A number of people may have wondered what was behind the exasperated tone of my tweet on Friday afternoon. For those who missed it, it said:
If I had a penny for every time an insurance company gave me incorrect info about their own products I’d be a very rich man. Trust no one
Inevitably in my line of work there is constant interaction with insurance/investment companies on behalf of clients. Their products and propositions are fairly fluid and it’s the level of hidden detail within them which scares even the most financially astute person, and creates an industry for people like me to inhabit.
For example it’s easy to assume all life assurance products are essentially the same. Once you’ve seen one life insurance policy you’ve seen them all right? Well no.
When a product is at the design stage a number of people including actuaries will create something which is not only attractive to the public but also profitable. But to make it profitable they will need to have hidden terms and conditions which may exclude insurance claims on certain grounds.
The real problem is not the clauses themselves but the lack of knowledge of the people selling them. For example, on Friday I had a conversation with someone at an insurance company regarding their life insurance product. Now this person was not in a call centre, but on a sales team. Their sole purpose is to liaise with other professionals within the finance industry in order to sell the insurance company’s product. Now these guys (and girls) should know their stuff - so you’d like to think anyway.
To a cut a long story short, the man assured me that my client could get life insurance cover through them given his personal circumstances. It was an all singing all dancing product blah blah blah….
But as ever despite all their assurances I read through the products Key Features Document (basically the policy’s terms and conditions). And there nestled away in the small print was a statement that effectively excluded certain key benefits to anyone over the age of 60. How old do you think the client is? That’s right over 60. The insurer knew the client’s age in order to produce the reams of quotes and paperwork which were steadily filling my inbox – yet they still misinformed me! The sales guru made the mistake of assuming that the product he was pushing was the same as all the others he’d sold over the years.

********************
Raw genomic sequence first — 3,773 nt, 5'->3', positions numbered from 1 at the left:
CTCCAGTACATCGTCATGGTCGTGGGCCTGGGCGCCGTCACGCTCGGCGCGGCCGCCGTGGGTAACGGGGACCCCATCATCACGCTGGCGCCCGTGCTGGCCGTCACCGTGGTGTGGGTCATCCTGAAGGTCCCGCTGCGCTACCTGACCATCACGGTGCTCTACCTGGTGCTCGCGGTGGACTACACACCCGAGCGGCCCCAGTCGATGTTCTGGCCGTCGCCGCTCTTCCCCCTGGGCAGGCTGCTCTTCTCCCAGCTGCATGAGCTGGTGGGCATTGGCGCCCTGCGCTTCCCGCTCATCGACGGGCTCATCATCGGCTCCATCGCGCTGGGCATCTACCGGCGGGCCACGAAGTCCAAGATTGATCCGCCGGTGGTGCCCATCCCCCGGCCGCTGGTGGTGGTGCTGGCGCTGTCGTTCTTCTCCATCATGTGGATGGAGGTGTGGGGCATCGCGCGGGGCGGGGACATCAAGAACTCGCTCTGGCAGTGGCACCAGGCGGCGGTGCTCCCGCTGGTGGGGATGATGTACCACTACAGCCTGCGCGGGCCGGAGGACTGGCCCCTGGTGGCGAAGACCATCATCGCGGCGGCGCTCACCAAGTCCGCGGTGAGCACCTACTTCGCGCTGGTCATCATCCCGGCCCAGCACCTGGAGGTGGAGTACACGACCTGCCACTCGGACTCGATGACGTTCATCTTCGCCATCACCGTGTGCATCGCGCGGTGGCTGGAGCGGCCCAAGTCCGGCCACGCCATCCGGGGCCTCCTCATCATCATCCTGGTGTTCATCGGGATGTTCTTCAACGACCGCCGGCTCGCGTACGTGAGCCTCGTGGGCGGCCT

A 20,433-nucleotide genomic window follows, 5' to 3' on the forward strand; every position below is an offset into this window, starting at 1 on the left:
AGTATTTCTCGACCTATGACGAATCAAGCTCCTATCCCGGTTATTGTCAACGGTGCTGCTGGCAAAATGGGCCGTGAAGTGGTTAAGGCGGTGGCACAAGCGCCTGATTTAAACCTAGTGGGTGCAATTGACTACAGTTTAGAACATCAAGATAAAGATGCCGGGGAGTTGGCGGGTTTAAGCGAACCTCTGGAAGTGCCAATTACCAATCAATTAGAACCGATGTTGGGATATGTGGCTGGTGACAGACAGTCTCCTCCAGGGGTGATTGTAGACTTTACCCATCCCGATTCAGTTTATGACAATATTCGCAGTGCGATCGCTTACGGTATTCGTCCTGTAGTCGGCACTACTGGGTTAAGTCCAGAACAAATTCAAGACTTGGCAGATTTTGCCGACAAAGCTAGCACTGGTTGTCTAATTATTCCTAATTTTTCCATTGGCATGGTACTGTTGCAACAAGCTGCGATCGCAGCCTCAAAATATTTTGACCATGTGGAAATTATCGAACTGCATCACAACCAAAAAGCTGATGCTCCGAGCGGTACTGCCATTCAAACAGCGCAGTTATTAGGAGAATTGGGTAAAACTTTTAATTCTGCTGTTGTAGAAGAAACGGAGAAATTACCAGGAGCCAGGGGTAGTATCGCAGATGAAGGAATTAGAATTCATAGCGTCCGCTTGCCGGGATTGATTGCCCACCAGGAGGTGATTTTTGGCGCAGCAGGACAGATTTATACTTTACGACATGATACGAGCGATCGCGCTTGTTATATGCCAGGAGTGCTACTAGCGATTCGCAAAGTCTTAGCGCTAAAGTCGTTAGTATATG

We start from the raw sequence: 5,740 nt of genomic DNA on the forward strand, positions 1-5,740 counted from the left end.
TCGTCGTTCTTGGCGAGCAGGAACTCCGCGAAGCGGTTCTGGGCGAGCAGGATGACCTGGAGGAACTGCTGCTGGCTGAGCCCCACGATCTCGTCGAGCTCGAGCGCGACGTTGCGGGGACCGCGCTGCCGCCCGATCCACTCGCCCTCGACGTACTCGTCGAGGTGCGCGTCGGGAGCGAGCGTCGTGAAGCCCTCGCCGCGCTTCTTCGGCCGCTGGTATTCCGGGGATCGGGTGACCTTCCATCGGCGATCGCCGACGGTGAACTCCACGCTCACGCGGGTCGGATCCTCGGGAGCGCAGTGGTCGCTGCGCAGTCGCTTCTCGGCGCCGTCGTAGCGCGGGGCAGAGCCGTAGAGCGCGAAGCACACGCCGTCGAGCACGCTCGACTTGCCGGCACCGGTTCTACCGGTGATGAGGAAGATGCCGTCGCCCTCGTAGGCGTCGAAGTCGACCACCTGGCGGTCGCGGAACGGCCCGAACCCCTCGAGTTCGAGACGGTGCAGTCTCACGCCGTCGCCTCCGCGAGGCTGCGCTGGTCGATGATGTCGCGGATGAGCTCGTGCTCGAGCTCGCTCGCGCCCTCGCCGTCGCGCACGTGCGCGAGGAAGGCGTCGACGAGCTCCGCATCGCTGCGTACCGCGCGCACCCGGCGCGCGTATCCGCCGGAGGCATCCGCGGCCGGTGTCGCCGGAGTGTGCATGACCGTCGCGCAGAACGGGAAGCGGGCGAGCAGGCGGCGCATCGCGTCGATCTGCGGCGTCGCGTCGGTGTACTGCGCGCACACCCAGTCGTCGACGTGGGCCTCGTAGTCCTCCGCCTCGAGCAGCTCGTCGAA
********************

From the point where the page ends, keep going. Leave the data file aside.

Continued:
What would have happened if I hadn’t checked the small print before agreeing to transact? Well, the insurer would have happily (and perhaps ignorantly) allowed the life insurance application to go through until hopefully their mistake came to light (at the 11th hour), inevitably causing major embarrassment for everyone involved including me. Perhaps more likely is that the insurer would have pushed on with the application oblivious to the misinformation I was given over the phone. Nobody including the client would have been any the wiser until such time as a claim was made and it was rejected.
Now I read small print for a living but what alarms me is the general apathy a lot people in the finance industry have towards detail. Whether intentionally or not there is an ethos that results and turnover are the be all and end all. And while people are rewarded on that basis, competency and due care will suffer. It’s not surprising that the finance industry has a history of mis-selling scandals (from pensions through to endowments). This money grabbing mentality almost brought down the banking system through the sub-prime mess.
How we're trying to change things
So what chance do ordinary people have (both wealthy and not) when trying to navigate an industry that doesn’t always have their best interests at heart? Well that is where Money to the Masses comes in. In some small way we’re hoping to break the mould and show that there is another way. We’re not claiming to be moral guardians but the fact that I’m writing this article at 11pm on a Sunday evening for free shows that I am at least trying to make a difference – and help people navigate their finances. All I have to offer is my experience, knowledge and the truth.
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